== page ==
Prolonged heart rate-corrected QT (QTc) interval may reflect poor prognosis of patients with type 2 diabetes (T2D). Serum adenosine deaminase (ADA) levels are related to hyperglycemia, insulin resistance (IR) and inflammation, which may participate in diabetic complications. We investigated the association of serum ADA levels with prolonged QTc interval in a large-scale sample of patients with T2D.
In this cross-sectional study, a total of 492 patients with T2D were recruited. Serum ADA levels were determined by venous blood during fasting. QTc interval was estimated from resting 12-lead ECGs, and prolonged QTc interval was defined as QTc > 440 ms.
In this study, the prevalence of prolonged QTc interval was 22.8%. Serum ADA levels were positively associated with QTc interval (r = 0.324, P < 0.0001). The proportion of participants with prolonged QTc interval increased significantly from 9.2% in the first tertile (T1) to 24.7% in the second tertile (T2) and 39.0% in the third tertile (T3) of ADA (P for trend < 0.001). After adjusting for other possible risk factors by multiple linear regression analysis, serum ADA level was still significantly associated with QTc interval (β = 0.217, t = 3.400, P < 0.01). Multivariate logistic regression analysis showed that female (OR 5.084, CI 2.379–10.864, P < 0.001), insulin-sensitizers treatment (OR 4.229, CI 1.290–13.860, P = 0.017) and ADA (OR 1.212, CI 1.094–1.343, P < 0.001) were independent contributors to prolonged QTc interval.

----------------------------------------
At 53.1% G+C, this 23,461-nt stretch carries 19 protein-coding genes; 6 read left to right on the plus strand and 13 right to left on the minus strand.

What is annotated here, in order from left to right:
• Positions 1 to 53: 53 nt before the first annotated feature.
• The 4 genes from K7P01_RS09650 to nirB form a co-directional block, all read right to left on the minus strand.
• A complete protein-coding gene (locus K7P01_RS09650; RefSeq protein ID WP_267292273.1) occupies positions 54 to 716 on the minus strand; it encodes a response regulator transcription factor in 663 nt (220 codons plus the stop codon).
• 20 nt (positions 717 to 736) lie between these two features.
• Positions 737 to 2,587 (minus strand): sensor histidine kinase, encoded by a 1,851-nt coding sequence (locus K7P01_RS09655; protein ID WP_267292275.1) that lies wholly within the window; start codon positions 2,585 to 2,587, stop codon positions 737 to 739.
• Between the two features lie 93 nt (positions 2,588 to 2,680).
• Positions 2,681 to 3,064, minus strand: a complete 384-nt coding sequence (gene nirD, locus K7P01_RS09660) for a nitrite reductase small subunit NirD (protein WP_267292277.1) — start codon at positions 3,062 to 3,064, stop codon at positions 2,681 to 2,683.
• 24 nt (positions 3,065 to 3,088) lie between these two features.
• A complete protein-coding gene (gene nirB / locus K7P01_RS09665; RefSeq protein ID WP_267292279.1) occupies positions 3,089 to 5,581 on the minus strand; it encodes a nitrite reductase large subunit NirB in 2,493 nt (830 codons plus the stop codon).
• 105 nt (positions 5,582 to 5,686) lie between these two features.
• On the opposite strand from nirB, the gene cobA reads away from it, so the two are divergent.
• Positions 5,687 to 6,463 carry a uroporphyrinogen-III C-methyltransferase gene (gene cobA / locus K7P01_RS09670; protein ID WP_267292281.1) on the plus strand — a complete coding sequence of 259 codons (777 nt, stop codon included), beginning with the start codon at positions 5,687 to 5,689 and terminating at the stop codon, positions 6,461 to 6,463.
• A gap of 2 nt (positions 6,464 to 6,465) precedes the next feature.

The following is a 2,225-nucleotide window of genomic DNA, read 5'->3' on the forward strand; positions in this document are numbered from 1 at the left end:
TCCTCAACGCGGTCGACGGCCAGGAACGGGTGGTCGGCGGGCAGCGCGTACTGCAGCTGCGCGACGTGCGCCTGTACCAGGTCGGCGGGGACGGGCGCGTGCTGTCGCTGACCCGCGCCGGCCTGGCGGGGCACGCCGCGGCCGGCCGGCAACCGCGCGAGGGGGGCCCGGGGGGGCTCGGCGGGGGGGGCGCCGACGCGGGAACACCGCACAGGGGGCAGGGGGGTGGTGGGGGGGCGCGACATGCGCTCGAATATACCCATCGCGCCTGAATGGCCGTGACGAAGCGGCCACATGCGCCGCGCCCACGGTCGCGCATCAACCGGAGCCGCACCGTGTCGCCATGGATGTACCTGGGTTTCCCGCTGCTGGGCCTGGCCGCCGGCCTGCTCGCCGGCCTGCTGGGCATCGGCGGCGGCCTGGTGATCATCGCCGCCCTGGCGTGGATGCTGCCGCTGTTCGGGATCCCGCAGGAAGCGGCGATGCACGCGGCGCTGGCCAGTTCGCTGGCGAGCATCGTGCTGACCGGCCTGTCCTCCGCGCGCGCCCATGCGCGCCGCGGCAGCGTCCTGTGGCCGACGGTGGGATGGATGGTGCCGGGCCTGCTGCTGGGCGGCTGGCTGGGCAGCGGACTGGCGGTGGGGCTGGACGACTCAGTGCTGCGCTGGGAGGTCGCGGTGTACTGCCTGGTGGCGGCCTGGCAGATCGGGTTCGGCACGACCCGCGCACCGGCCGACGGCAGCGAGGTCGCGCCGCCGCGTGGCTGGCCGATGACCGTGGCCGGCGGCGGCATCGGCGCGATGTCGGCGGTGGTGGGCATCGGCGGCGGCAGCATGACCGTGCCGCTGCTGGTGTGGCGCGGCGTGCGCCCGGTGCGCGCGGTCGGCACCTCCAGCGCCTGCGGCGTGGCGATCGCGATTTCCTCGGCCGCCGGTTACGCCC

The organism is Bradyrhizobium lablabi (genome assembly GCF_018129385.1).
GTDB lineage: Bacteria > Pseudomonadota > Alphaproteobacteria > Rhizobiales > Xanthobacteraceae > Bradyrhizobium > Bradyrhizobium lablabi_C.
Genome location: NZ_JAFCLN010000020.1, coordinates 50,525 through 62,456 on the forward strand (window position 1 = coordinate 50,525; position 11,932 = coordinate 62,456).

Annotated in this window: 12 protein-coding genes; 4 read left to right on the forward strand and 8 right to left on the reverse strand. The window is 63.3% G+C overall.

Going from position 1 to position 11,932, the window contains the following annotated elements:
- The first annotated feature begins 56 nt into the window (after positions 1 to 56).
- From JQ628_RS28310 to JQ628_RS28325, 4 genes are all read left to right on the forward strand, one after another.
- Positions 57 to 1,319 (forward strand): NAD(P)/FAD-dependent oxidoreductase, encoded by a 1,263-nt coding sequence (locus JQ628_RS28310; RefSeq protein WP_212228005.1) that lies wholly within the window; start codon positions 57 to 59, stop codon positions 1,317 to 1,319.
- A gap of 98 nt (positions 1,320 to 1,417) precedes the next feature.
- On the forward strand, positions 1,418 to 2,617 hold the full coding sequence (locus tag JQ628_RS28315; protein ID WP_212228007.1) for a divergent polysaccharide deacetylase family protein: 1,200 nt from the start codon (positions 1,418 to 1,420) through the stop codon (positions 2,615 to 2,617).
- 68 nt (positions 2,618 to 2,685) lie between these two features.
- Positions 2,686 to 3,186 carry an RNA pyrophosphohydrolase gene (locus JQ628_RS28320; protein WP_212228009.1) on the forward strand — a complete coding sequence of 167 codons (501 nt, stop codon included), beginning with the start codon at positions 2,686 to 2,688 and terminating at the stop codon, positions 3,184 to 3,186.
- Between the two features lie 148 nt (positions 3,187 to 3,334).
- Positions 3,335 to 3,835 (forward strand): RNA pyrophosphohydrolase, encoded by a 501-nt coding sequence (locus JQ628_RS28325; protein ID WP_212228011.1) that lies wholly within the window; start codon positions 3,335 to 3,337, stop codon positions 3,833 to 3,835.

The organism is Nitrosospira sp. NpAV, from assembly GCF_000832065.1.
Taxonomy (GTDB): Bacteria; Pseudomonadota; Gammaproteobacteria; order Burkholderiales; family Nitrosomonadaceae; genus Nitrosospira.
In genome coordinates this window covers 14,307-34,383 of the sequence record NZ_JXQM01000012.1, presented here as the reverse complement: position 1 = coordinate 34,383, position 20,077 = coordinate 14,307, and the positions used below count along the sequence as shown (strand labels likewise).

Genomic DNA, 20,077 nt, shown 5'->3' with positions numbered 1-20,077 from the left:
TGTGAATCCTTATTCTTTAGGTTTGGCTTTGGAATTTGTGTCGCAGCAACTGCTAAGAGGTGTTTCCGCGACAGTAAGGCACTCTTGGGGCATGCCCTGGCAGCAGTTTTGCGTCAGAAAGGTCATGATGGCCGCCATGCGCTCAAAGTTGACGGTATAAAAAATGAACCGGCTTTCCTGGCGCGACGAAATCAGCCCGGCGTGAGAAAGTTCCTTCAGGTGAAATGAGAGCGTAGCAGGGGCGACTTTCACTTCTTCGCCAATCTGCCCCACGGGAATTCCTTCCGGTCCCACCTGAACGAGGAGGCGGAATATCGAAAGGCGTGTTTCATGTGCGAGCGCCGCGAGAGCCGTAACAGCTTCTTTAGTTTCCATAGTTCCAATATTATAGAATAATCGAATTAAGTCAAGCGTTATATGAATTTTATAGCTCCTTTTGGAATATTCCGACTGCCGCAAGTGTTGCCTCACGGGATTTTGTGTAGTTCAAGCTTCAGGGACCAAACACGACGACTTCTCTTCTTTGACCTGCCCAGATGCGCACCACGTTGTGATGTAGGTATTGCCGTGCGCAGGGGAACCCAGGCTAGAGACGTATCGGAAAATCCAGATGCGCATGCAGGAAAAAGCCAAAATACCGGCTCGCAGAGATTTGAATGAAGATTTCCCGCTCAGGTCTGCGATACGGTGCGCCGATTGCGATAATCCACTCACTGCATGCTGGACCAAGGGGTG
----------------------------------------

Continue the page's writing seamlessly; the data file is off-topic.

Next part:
Serum ADA levels were independently associated with prolonged QTc interval in patients with T2D.